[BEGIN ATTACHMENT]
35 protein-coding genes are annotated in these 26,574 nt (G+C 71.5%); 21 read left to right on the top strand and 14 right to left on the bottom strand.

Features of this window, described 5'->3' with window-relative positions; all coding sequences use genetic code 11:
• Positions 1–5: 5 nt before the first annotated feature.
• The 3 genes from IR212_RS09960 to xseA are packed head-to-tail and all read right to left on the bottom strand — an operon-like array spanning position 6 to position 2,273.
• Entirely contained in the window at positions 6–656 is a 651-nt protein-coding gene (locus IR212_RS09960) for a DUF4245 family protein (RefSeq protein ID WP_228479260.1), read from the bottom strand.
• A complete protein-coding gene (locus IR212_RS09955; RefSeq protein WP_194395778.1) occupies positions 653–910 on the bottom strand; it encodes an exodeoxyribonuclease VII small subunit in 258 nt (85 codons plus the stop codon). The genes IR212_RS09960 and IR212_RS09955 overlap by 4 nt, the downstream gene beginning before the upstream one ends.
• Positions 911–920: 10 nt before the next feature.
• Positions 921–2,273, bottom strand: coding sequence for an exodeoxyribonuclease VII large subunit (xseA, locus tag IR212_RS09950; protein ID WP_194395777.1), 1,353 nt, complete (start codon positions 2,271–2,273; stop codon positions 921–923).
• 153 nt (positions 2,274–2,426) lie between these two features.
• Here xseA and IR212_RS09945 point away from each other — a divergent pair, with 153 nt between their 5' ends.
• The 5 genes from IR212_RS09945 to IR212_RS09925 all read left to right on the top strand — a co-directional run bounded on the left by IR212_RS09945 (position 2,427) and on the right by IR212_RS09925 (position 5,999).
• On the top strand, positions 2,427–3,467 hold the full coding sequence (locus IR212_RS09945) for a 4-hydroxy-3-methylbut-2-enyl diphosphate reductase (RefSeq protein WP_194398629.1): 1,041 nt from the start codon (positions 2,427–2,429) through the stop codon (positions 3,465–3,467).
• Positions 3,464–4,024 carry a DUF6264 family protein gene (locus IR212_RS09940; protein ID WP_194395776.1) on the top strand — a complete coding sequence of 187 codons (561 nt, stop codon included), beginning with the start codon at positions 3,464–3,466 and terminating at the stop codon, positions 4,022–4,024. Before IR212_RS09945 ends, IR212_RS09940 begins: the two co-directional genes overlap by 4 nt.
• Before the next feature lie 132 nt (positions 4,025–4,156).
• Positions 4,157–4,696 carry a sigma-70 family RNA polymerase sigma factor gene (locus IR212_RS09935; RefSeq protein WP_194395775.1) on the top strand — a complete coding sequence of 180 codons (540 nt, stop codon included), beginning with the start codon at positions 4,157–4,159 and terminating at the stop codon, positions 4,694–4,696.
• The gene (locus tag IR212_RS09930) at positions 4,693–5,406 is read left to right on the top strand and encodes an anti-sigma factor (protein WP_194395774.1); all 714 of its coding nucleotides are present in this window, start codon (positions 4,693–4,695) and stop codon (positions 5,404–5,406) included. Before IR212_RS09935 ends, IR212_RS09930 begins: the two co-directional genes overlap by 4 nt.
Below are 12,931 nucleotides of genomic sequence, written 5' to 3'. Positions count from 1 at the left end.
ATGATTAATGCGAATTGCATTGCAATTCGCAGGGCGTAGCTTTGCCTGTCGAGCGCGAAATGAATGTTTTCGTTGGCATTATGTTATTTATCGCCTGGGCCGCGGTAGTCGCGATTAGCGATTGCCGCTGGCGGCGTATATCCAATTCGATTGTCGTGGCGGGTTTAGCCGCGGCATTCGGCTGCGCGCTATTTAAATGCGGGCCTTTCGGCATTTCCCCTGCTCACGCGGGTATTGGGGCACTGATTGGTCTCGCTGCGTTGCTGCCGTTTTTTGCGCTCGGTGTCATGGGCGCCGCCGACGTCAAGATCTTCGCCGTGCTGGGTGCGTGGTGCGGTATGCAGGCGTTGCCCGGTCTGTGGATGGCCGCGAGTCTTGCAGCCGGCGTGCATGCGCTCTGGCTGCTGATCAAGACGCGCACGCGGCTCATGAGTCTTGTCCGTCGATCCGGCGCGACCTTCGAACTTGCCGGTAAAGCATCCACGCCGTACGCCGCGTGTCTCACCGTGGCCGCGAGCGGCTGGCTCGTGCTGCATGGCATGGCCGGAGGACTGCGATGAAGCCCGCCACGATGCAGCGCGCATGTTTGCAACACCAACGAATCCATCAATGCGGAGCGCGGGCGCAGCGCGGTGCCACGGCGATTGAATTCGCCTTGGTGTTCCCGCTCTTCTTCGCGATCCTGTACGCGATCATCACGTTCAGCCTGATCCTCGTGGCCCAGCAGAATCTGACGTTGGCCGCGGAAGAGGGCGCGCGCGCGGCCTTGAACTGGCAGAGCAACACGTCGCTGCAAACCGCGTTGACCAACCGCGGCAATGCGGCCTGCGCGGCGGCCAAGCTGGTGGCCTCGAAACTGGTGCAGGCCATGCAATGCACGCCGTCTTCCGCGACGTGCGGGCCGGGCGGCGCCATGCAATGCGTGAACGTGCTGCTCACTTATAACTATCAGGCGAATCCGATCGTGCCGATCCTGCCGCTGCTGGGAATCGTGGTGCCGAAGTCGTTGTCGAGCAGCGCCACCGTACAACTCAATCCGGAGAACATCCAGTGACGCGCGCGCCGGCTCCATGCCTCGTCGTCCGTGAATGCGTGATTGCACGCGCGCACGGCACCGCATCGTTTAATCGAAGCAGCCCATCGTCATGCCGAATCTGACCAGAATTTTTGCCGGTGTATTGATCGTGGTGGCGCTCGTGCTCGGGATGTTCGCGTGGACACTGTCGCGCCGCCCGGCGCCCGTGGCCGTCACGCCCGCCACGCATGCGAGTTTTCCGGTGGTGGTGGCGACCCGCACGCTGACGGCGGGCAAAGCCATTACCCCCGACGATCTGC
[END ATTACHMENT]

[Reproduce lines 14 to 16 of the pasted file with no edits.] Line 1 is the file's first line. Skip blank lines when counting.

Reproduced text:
• Before the next feature lie 132 nt (positions 4,025–4,156).
• Positions 4,157–4,696 carry a sigma-70 family RNA polymerase sigma factor gene (locus IR212_RS09935; RefSeq protein WP_194395775.1) on the top strand — a complete coding sequence of 180 codons (540 nt, stop codon included), beginning with the start codon at positions 4,157–4,159 and terminating at the stop codon, positions 4,694–4,696.
• The gene (locus tag IR212_RS09930) at positions 4,693–5,406 is read left to right on the top strand and encodes an anti-sigma factor (protein WP_194395774.1); all 714 of its coding nucleotides are present in this window, start codon (positions 4,693–4,695) and stop codon (positions 5,404–5,406) included. Before IR212_RS09935 ends, IR212_RS09930 begins: the two co-directional genes overlap by 4 nt.